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Understanding and Essence


Modal epistemology has been dominated by a focus on establishing an account either of how we have modal knowledge or how we have justified beliefs about modality. One component of this focus has been that necessity and possibility are basic access points for modal reasoning. For example, knowing that P is necessary plays a role in deducing that P is essential, and knowing that both P and ¬P are possible plays a role in knowing that P is accidental. Chalmers (2002) and Williamson (2007) provide two good examples of contrasting views in modal epistemology that focus on providing an account of modal knowledge where necessity and possibility are basic access points for modal knowledge, and Yablo (1993) provides a good account of how we have justified beliefs about modality. In contrast to this tradition I argue for and outline a modal epistemology based on objectual understanding and essence, rather than knowledge or justification and necessity and possibility. The account employs a non-modal conception of essence and takes objectual understanding of essence, rather than knowledge of essence to be basic in modal reasoning. I begin by articulating Kvanvig’s (2003) account of objectual understanding, on which objectual understanding of Φ is not equivalent to propositional knowledge of Φ. I then argue that an epistemology of essence that uses property variation-in-imagination is better construed as a model that delivers objectual understanding of essence rather than knowledge of essence. I argue that this is so, since the latter and not the former runs into a version of the Meno paradox. I show how this account can be applied to two issues in modal epistemology: the Benacerraf problem for modality, and the architecture of modal knowledge.

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  1. 1.

    See Hale (2002) for discussion of the first presupposition. See Peacocke (1998) for discussion of the second presupposition.

  2. 2.

    See, Yablo (2002) and Soames (2005: Ch 9) for discussion of Chalmers’ conceivability account. And see C.S. Jenkins (2008) for discussion of Williamson’s counterfactual account.

  3. 3.

    See D. Pritchard “Knowing the Answer, Understanding, and Epistemic Value’ forthcoming in Grazer Philosophische Studien for discussion of different kinds of luck.

  4. 4.

    See Pg. 104–112 for discussion.

  5. 5.

    At least one reason in contemporary literature for being wary of the use of intuitions as the sole guide to theory construction comes from recent work by experimental philosophers on the probative value of intuitions.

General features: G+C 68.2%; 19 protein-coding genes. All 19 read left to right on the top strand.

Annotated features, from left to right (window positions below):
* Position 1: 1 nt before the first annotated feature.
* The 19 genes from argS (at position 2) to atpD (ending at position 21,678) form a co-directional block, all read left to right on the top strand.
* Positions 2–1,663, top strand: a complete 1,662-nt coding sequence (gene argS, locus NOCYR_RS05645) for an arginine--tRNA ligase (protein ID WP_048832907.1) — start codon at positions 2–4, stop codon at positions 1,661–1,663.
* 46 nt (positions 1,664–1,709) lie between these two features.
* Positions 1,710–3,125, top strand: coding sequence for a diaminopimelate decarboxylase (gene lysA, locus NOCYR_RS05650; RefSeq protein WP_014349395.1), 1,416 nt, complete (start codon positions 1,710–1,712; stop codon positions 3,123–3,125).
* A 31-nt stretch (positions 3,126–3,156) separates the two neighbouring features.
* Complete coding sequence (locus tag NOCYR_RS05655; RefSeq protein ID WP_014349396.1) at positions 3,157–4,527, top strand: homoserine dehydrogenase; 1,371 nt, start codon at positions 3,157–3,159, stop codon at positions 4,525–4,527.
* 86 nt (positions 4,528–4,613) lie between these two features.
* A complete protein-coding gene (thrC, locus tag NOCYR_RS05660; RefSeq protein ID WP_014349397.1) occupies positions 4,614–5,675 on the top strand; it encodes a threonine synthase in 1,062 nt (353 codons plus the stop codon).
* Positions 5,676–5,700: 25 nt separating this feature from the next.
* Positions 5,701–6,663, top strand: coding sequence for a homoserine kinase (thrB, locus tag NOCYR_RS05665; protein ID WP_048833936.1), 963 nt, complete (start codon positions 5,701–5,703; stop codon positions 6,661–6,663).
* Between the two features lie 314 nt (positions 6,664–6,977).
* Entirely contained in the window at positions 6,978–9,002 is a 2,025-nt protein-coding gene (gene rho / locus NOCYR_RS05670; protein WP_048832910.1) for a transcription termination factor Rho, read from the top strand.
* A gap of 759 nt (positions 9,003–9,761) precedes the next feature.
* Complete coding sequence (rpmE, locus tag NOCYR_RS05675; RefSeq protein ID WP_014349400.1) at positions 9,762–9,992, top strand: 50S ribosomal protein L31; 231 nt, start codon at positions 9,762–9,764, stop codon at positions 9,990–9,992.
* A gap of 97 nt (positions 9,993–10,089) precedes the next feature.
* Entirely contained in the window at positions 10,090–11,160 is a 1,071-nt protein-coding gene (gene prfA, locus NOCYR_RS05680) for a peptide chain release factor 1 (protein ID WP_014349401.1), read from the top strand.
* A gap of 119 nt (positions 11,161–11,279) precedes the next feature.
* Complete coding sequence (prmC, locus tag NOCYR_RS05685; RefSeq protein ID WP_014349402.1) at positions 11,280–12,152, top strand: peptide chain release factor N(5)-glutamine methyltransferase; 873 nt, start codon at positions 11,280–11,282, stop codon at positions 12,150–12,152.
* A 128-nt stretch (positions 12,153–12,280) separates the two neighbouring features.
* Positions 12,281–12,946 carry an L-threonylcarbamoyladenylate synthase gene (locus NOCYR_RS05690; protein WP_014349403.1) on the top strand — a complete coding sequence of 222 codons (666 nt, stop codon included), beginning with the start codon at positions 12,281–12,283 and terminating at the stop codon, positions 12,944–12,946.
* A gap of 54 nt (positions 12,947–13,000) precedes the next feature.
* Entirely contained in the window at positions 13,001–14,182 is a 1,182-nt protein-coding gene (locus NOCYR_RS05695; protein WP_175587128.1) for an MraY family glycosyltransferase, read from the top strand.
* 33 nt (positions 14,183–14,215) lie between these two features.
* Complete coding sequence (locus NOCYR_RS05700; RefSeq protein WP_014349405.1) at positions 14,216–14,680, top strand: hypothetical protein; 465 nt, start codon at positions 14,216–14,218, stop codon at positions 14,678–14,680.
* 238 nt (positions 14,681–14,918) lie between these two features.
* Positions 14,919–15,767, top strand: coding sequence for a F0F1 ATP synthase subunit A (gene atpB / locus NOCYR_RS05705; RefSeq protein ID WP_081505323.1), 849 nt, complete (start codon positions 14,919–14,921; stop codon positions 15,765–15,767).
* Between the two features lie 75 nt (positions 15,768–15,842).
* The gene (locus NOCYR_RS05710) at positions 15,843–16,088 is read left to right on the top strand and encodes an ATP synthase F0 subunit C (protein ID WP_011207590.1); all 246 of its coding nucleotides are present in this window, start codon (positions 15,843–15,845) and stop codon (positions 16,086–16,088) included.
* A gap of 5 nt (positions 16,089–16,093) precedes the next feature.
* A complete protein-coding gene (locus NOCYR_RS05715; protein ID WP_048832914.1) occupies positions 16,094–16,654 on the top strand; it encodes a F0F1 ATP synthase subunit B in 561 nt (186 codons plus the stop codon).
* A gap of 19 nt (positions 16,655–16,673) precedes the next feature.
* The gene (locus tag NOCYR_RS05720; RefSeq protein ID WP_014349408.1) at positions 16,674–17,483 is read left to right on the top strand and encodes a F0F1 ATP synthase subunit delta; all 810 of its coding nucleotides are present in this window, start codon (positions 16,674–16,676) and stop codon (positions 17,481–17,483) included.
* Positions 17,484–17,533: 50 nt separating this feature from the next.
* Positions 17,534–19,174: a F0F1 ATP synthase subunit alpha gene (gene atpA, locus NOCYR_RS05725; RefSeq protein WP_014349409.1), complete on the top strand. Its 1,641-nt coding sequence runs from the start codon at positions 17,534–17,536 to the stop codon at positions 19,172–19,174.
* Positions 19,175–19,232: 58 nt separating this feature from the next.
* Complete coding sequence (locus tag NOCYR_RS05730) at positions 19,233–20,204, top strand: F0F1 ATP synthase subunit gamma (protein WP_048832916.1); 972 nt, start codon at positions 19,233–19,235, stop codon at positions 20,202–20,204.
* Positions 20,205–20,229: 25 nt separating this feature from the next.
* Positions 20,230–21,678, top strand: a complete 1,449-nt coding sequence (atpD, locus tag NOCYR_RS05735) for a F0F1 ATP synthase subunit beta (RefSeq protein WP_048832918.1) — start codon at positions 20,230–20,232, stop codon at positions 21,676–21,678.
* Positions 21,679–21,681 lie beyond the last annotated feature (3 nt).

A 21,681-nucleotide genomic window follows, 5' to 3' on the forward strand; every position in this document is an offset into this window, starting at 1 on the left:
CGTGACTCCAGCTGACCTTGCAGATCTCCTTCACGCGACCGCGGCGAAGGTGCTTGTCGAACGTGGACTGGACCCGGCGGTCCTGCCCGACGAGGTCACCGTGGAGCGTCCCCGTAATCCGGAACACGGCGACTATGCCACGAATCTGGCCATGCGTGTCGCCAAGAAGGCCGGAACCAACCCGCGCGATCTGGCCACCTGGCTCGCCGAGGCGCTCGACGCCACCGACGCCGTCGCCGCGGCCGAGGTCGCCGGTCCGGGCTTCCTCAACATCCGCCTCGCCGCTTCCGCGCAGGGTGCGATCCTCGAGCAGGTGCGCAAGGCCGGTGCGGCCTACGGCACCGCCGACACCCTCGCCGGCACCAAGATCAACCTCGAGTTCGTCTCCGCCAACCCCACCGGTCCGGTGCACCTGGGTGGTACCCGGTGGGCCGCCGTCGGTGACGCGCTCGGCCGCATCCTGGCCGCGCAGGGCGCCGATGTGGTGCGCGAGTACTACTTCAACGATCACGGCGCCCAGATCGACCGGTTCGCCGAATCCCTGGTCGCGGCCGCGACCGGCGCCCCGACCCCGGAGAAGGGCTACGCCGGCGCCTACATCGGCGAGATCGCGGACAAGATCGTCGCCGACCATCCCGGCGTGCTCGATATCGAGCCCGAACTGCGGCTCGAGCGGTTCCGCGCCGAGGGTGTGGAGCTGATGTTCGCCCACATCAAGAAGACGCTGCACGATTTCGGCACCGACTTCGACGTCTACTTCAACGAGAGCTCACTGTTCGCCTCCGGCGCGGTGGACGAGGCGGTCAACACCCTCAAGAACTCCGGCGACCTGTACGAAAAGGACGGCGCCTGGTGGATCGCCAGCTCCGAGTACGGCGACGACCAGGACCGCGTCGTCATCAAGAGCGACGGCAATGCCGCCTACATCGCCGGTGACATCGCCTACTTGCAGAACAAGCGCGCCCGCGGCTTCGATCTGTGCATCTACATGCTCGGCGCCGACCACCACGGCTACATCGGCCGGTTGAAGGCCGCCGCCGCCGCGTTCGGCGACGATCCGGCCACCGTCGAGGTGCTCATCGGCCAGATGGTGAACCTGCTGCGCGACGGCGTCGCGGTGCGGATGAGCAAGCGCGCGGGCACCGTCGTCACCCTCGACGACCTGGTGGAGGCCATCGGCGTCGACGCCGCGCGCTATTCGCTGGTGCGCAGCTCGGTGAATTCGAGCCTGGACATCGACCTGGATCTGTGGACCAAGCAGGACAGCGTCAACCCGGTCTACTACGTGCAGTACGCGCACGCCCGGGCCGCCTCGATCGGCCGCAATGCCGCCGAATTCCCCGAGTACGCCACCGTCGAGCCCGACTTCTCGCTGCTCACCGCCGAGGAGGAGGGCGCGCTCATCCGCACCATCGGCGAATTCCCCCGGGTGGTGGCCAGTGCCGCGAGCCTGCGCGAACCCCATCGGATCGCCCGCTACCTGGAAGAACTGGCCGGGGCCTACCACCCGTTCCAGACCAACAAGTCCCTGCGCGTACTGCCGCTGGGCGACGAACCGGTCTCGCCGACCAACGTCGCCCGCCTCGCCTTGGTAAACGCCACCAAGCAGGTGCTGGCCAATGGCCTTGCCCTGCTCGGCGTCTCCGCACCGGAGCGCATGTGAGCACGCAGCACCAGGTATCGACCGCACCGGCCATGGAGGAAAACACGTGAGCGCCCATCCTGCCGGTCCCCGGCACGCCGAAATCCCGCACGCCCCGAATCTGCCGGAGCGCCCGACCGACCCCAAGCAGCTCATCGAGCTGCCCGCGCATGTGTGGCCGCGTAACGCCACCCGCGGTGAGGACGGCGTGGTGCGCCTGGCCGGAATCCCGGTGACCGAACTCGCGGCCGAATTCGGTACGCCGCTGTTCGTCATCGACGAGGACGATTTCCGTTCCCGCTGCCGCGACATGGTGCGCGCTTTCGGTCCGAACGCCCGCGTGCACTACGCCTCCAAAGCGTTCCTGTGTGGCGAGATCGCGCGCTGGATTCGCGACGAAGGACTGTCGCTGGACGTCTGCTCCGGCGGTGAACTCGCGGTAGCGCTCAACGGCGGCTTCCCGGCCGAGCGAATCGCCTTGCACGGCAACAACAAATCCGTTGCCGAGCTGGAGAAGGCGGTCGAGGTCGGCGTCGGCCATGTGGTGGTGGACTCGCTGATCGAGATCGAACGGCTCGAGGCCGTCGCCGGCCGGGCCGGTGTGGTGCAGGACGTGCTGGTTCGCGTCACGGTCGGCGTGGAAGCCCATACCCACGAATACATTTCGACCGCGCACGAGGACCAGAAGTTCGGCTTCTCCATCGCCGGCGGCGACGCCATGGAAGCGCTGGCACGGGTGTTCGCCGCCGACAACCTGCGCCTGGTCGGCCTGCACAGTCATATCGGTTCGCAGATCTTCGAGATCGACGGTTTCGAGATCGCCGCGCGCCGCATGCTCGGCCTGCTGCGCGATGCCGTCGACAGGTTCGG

6. 6.

    The reference I am making here is to the well-known passage from Descartes’ 6th meditation where he discusses the difference between imagination and pure understanding with respect to geometrical figures. See Descartes (1985), pp. 50-51.

  7. 7.

    One might have caught that the language I use here, though reversed, is central in the exchange between Descartes and Arnauld in the 4 th set of objections and replies to the former’s Meditations on First Philosophy. In that exchange Arnauld questions whether conceivability entails possibility, since there are apparent cases where one could claim to have conceived of something that is impossible because they were ignorant of a property that actually made the purported conception impossible. In particular, he offers the example of a subject that claims to have conceived of a right-triangle that does not have the Pythagorean property a2 + b2 = c2, because they are ignorant of the fact that it is an essential property of a right triangle that it has the Pythagorean property. Arnauld maintains that Descartes has failed to consider the role of adequate ideas, ideas that contain every property of an object, in the formation of a conception of an object that tracks what is genuinely possible for the object. Descartes responds by noting that adequate ideas are not required for conceivability exercises that can allow one to gain modal knowledge. He responds to Arnauld by maintaining that complete ideas are all that are required, where complete ideas are ideas that allow one to recognize something as a substance. For further discussion of this see Descartes 1985, pp. 138-162, and Almog (2002).

  8. 8.

    Although the point of departure for my response here is Lowe (2008) the terminology and mode of discussion I deploy is absent in his presentation. I do not aim to suggest here that any commitments my discussion takes on are exactly the one’s that Lowe’s discussion is saddled with.

  9. 9.

    I would like to thank an anonymous referee for bringing this question to my attention.


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I would like to thank the members of the St. Andrews University 2009 Arche Methodology Conference for comments on this paper, special thanks to David Chalmers. In addition, I would like to thank Sonia Roca-Royes for discussion of many of the points in this paper. I hope this paper serves as impetus for further exploration of alternative accounts of the epistemology of modality.

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Correspondence to Anand Jayprakash Vaidya.

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Vaidya, A.J. Understanding and Essence. Philosophia 38, 811–833 (2010).

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  • Modal epistemology
  • Objectual understanding
  • Epistemology of essence
  • Benacerraf problem
  • Meno paradox
  • Variation-in-imagination
  • Architecture of modal knowledge